Bil’s rating (out of 5): BBBB.
USA, 1971. The Malpaso Company. Screenplay by Albert Maltz, Irene Kamp,based on the novel by Thomas Cullinan. Cinematography by Bruce Surtees. Produced by Don Siegel. Music by Lalo Schifrin. Production Design by Ted Haworth. Costume Design by Helen Colvig. Film Editing by Carl Pingitore.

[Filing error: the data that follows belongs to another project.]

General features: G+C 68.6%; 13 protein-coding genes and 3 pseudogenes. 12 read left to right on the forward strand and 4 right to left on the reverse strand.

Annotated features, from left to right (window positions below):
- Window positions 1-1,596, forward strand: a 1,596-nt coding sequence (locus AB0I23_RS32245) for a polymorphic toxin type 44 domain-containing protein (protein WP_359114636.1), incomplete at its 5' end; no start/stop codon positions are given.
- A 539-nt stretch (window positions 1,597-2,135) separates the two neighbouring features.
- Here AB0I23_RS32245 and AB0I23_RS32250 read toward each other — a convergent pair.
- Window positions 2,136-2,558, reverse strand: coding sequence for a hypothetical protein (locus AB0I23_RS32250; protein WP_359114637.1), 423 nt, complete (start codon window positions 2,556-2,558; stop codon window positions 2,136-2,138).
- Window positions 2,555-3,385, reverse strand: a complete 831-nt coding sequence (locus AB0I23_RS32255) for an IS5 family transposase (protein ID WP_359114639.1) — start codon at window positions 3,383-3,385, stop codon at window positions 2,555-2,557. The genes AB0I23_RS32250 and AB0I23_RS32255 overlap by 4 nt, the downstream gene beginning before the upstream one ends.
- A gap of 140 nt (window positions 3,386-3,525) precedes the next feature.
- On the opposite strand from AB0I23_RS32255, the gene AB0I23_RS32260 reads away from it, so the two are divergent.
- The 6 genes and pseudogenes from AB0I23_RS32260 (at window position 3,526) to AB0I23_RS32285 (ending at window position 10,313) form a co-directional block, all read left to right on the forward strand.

A Yankee soldier (Clint Eastwood) is found near death on the grounds of a southern plantation that has been operating as a school for girls throughout the Civil War and, before thinking about patriotic loyalties, the ladies take him in to help him recuperate. The headmistress of the school (a superb Geraldine Page) announces that she thinks it humane to let him recover before handing him over to confederate soldiers, but it’s pretty easy to guess from the barely concerned grins on the girls’ faces that they all are quite thrilled at the sight of a man in the house. At first unable to walk, this handsome virile hunk becomes an object of fantasy and desire for a group of women of varying ages and needs, from Page to the lonely virginal teacher (Elizabeth Hartman) who sees him as an opportunity for real romance, a reckless teenager who wants to release her hormones on him, the house slave who feels he might help her life and the little girl who first discovered him and sees him as a fatherly friend. Eastwood makes the mistake of thinking himself the fox in the hen house, but time passes, events transpire, and it appears more likely that he is the male worker bee in a house of frustrated queens. Excellent direction, cinematography, writing and some marvelously upsetting violence make this updated Black Narcissus a remarkable treat.